Bush, who has probably never even read the PNAC agenda, was selected for entirely different reasons. Knowing that the agenda would be highly unpopular, the clique decided that defending it logically would be very difficult, even with complete control over the media. An articulate and intelligent President would look like a fool if he tried to defend the insane policies. So, our clique slyly figured, why not put someone up there who is obviously a fool, right through his whole little soul, so that the public will believe they are struggling against the foolishness of one man, and have no understanding of what¹s really going on. Of course Bush, being clueless on all matters apart from golf, looting, cocaine, and womanizing, would need to be kept far away from any role in running the White House. Hence the need for Cheney, the shadow real president, who leaves all the photo ops to Bush, who stays out of the public eye himself, and who carries the Black Armageddon Box with him everywhere he goes, something only official Presidents have done in the past.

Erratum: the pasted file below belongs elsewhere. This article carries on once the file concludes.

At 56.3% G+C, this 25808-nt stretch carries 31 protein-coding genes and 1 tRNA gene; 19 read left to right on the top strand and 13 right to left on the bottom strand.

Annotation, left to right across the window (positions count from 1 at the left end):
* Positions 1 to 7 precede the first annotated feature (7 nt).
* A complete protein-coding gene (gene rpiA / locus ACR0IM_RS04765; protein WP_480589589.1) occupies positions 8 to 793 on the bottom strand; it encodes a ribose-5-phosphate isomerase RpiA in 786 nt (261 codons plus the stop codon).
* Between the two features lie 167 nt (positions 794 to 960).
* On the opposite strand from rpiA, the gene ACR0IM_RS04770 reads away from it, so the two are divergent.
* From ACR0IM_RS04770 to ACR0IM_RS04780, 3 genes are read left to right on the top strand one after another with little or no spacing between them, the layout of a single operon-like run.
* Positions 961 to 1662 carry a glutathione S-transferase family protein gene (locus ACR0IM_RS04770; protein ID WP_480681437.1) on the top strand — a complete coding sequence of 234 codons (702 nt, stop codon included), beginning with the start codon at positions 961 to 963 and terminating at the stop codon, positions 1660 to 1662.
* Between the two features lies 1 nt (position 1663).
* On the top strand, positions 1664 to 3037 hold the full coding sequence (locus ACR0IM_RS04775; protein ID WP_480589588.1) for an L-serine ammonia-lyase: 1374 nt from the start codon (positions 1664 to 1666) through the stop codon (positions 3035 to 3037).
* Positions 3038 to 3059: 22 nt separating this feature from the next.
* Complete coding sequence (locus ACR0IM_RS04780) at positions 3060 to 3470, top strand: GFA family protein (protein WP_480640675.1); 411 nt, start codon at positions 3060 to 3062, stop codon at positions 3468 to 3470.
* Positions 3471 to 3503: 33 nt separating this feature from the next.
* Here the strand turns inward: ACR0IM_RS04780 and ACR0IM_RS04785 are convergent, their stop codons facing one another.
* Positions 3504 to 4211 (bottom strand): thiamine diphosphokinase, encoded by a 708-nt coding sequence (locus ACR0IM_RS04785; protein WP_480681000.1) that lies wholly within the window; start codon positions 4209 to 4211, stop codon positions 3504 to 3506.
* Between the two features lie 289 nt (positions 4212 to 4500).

This was the project that went operational in the form of Bush¹s initial Presidential campaign. The ducks were all lined up for launching a major imperialist venture, the preparations for 9/11 were well underway, and no power on Earth was going to stop the Bush Show. Of course Bush The Clueless was going to win, no matter how much vote fixing and media lying was required, or how many Supreme Court Justices were needed to accomplish the task. As a last resort they wouldn¹t have hesitated to off Gore, one of their own boys, if it was the only way to open the path for their current man, a tactic they used earlier with Bobby Kennedy. Of course now that we have Diebold machines, all of this can be accomplished by a single computer command message, specifying which candidates are to get which percentage of votes in each precinct. Exit polls have been abandoned since they provide hard statistical evidence of the systematic fix.
The neocons have accomplished much for their elite puppeteers, and have been given in return free reign to loot at will, funneling all those billions for the Iraq War into their own corporate coffers and investment portfolios. They for their part have established the foundations of a fascist state in the US and Canada, secured Iraq¹s oil reserves, built permanent forward mega-bases in Iraq, successfullly destabilized Iraq and prepared it for balkanization, secured pipeline routes in Afghanistan, restored the profitable opium trade, and made progress toward achieving the first-strike capability that will be needed when the time comes to take on Russia and China. Quite a bundle of major achievements in a very short time indeed. But to our clique, the question always is, ³What have you done for me lately, Sunshine?²'
Lees verder: http://globalresearch.ca/index.php?context=va&aid=7693